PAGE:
Miguel Del Sel, the comedian, cattle producer and politician (possibly in that order) from the province of Santa Fe, has formally resigned from his post as Argentine ambassador to Panama.
According to Clarin, he decided to return to Argentina because he was offered 1 million dollars to perform with his old comedy trio, Midachi. However, in an interview with TN, he said he was homesick and missed his daughters.
Del Sel reassured those concerned that his resignation would not distance him from Cambiemos, to whose political project he was very “committed.”
“I’m leaving the embassy because I miss Santa Fe. Cambiemos hasn’t lost me one bit. I believe I contributed to change and there’s still many problems to solve,” he said, according to La Nacion, before assuring that “I have huge confidence in Mauricio, and that he speaks the truth.”
It’s a slightly less newsworthy resignation than that of former ambassador to the United States, Martín Lousteau, but intriguing because it offers the opportunity to reflect on Del Sel’s public persona as a bawdy comedian, former deputy and faithful Macrista.
Del Sel entered politics in 2013 as a national deputy. He ran for governor of Santa Fe in 2011 and 2015, though failed to win by a narrow margin on both occasions. He was a very active supporter of Macri during his 2015 campaign, and in December of 2015, was rewarded (from the view of many) with a posting to Panama.
In his time as ambassador, he managed to convince Copa airlines to authorise flights from Rosario to Panama.
He also created controversy when photos appeared of him enjoying the more luxurious side of Panaman life. #Pigandspa.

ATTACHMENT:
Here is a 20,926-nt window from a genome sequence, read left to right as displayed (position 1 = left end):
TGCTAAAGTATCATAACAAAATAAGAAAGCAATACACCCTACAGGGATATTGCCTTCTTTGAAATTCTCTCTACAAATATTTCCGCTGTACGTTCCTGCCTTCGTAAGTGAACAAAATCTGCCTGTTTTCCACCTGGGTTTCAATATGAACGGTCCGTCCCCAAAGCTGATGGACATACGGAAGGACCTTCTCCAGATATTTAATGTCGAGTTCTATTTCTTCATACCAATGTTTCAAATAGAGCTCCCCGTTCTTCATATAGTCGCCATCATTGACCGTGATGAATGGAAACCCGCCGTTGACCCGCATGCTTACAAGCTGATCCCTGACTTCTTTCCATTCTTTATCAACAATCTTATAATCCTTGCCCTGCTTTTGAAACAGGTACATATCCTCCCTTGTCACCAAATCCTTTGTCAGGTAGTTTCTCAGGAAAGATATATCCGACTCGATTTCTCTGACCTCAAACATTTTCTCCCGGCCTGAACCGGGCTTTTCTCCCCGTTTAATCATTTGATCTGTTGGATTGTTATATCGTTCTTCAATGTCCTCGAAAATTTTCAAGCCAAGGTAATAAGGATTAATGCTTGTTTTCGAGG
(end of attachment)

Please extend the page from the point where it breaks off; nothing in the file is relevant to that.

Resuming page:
His political style was characterised by his blunt and ribald (and most likely offensive) sense of humor. On former President, Cristina Kirchner, he said, she’s a “vieja chota hija de pu…” (difficult to translate, but something like ‘old fart bitch’), and when visiting a factory, he reportedly said to a worker “what do you want? For me to pay for the whores?” Diplomacy in action people.
Earlier comments he made suggested that politics was a passing phase on a larger spiritual journey: “[Macri] said an impressive phrase to me once: ‘First there’s you and then politics.’ So as once called on me, I gave him my support and accompanied him, today I also have the right to say: ‘I’m taking time for me’, and ‘I’m going back to acting’.
For those who have missed him, he will be back home on March 31st.
Del Sel came to fame in the comedy trio, which he formed with Rubén Enrique “Dady” Brieva and Darío “Chino” Volpato in the 80s in Santa Fe. Much of their humor is characterised by dressing-up, ribaldry, and mostly naked women.
Here’s a joke from Miguel that English speakers can appreciate (cringe at.)
In a rather inexplicable comedy skit, in which a bewigged Miguel talks is called to the teachers office, the following takes place.
Doctor: How do you heat water?
Miguel: With a naked woman
Doctor: I’m asking how you heat water, I’m referring to the calefón (water heater).
Miguel: Ah, ah, ah…No, no, no, it doesn’t really ring any bells. Calefón?
Doctor: I’m saying it correctly, calefón.
Miguel: In reality, you guys are ignorant. You don’t know how to speak english. It’s “Call phone”. An english word, “call phone.”